Lord, Increase our Faith

Joey Davis

One of my early jobs as a teenager, straight out of high school was with NIBCO (Northern Indiana Brass Company). NIBCO makes brass valves that are used in various residential and industrial applications. I was employed to assemble the seven parts of the main body and then pass that assembly down the line so that other assembly line members could: tighten it with the proper torque, install a handle, test the valve, and then package it for shipping. Immediately, it became evident that others could only work as fast as I worked and we all got paid according to the amount of product we produced. For the first week or so, I was overwhelmed. I was cautiously excited. My hope was that I would catch on quickly and be able  to keep up with the demand.


Though not a perfect comparison, I cannot help but think about life experiences such as this when I consider the overwhelming circumstances into which the apostles were rapidly introduced. These eager men were immersed into the most challenging and mind-straining teachings and demands of Christ-like discipleship. Jesus said to them, “It is impossible that no offenses should come, but woe to him through whom they do come! It would be better for him if a millstone were hung around his neck, and he were thrown into the sea, than that he should offend one of these little ones” (Luke 17:1-2). Clearly there are serious consequences for causing someone to stumble. The next few verses, challenge even more, “Take heed to yourselves. If your brother sins against you, rebuke him; and if he repents, forgive him. And if he sins against you seven times in a day, and seven times in a day returns to you, saying, ‘I repent,’ you shall forgive him’” (Luke 17:3-4). This, like so much of the teaching of Jesus,  left the apostles with one solemn request, “Lord, Increase our faith” (Luke 17:5). Indeed, following Jesus was challenging and overwhelming. However, in time they matched the pace demanded and became knowledgeable, faithful instruments in the hand of God.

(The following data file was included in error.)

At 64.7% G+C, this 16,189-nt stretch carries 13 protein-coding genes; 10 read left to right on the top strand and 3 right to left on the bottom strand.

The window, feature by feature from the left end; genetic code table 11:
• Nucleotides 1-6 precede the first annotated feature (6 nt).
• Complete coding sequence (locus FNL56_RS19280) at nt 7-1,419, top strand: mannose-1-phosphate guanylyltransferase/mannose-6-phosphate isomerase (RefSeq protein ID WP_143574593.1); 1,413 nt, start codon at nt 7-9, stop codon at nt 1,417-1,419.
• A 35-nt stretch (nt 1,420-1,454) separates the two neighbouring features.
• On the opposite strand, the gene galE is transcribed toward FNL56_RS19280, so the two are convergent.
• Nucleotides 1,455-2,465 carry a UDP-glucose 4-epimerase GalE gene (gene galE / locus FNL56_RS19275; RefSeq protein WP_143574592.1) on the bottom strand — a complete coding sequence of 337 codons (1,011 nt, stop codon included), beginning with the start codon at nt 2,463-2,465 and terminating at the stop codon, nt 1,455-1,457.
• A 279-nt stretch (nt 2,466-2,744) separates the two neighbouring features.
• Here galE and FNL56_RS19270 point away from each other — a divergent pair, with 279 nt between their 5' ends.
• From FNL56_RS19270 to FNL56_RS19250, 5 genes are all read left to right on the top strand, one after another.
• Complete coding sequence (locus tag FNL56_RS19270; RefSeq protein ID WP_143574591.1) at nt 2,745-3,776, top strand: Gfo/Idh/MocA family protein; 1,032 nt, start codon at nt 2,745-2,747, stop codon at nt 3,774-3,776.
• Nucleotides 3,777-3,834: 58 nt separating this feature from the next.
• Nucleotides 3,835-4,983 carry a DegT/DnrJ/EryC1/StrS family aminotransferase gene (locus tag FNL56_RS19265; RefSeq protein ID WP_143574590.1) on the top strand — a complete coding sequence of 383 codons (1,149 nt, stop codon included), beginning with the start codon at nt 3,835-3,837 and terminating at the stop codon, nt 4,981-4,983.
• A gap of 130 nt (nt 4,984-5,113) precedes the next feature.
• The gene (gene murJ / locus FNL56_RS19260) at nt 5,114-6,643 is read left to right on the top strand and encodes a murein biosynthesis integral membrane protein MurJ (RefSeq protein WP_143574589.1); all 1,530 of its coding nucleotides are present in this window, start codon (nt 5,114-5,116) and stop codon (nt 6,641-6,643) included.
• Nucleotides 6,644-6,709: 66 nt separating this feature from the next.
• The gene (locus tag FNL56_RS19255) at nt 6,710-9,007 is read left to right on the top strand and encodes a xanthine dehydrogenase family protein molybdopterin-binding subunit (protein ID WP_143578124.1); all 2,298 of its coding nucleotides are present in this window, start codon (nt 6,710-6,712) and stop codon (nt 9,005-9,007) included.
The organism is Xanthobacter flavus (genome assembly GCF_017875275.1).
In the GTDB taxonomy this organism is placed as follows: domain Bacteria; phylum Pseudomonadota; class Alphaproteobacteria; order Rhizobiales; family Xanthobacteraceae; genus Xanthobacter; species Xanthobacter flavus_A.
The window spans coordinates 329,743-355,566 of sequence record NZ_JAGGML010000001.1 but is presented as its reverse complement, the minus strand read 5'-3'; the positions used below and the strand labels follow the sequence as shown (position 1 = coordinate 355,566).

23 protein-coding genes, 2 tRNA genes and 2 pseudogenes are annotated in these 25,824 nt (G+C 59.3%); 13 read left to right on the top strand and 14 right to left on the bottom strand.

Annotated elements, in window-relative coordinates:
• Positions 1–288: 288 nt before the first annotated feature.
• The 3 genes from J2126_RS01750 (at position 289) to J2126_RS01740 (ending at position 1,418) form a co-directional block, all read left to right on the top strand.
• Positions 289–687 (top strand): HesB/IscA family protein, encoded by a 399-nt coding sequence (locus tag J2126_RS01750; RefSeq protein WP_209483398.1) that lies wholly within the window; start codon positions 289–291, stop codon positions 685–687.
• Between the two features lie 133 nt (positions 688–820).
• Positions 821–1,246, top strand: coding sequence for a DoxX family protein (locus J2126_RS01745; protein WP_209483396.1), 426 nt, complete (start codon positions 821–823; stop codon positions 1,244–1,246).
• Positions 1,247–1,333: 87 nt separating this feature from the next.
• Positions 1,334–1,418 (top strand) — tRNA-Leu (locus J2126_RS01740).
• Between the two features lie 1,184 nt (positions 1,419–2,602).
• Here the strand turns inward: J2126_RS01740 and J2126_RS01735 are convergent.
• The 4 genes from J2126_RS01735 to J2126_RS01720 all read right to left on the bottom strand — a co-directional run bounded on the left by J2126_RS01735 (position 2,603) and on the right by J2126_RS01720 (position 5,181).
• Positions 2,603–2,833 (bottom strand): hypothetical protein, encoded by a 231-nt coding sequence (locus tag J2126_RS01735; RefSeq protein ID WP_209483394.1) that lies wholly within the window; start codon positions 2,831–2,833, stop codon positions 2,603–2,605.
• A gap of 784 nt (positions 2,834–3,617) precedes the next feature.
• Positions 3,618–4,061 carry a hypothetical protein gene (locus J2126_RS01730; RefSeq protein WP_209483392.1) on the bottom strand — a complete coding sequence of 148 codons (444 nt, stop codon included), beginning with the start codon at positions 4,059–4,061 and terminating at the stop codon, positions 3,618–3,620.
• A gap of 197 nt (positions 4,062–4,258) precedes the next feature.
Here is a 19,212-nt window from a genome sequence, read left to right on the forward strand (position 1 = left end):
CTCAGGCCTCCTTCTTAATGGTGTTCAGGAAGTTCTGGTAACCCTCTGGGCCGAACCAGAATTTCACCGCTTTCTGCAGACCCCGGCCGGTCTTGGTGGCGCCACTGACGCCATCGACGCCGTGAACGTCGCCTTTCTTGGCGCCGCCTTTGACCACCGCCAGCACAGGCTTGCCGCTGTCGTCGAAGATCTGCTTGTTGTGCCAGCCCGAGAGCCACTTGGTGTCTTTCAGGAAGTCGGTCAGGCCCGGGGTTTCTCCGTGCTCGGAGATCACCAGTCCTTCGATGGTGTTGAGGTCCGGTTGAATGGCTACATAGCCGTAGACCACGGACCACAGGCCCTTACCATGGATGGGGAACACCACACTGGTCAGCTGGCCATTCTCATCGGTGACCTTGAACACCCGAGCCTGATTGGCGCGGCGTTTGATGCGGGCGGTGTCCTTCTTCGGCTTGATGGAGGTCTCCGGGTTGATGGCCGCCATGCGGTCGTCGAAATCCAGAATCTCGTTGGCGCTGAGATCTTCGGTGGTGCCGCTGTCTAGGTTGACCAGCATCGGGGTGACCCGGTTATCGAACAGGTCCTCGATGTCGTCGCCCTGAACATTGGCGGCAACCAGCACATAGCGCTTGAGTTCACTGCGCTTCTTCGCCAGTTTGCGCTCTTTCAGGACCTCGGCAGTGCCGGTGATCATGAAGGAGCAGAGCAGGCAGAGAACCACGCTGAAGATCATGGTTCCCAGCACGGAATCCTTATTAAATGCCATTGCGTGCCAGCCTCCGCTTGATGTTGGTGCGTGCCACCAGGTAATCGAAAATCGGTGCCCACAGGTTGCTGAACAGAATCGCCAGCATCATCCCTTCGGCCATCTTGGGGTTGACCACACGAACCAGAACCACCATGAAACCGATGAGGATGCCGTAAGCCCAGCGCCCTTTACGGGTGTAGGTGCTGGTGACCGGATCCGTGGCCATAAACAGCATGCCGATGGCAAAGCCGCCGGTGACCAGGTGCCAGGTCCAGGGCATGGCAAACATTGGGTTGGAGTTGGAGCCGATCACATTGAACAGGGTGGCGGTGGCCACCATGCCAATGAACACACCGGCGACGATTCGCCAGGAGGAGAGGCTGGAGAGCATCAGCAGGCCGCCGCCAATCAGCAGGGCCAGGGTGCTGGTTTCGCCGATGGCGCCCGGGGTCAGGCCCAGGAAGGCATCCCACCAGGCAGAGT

We are not apostles under direct tutelage of Jesus; but, we are Christians, called to keep pace with the demands of discipleship. We must die to self daily (Luke 9:23). We must crucify self, allowing our actions to reflect Christ living in us (Galatians 2:20). We must not conform to this world; rather, we are to present our bodies (our all) as living sacrifices (Romans 12:1-2; Luke 10:27). Even though Jesus said, that His yoke is easy and burden light (Mat 11:30), being a Christian is challenging and at times overwhelming. Yet, it is not impossible—we can do it. Our daily interest should be similar, an increase in our faith. Then we should spend time with the one who called us, by drinking deeply of His Word.  Jesus said, “If you abide in My word, you are My disciples indeed. And you shall know the truth, and the truth shall make you free” (John 8:31-32). Recall that faith comes by hearing the word of God (Romans 10:17). It is able to build us up, equipping us for the work (Acts 20:32).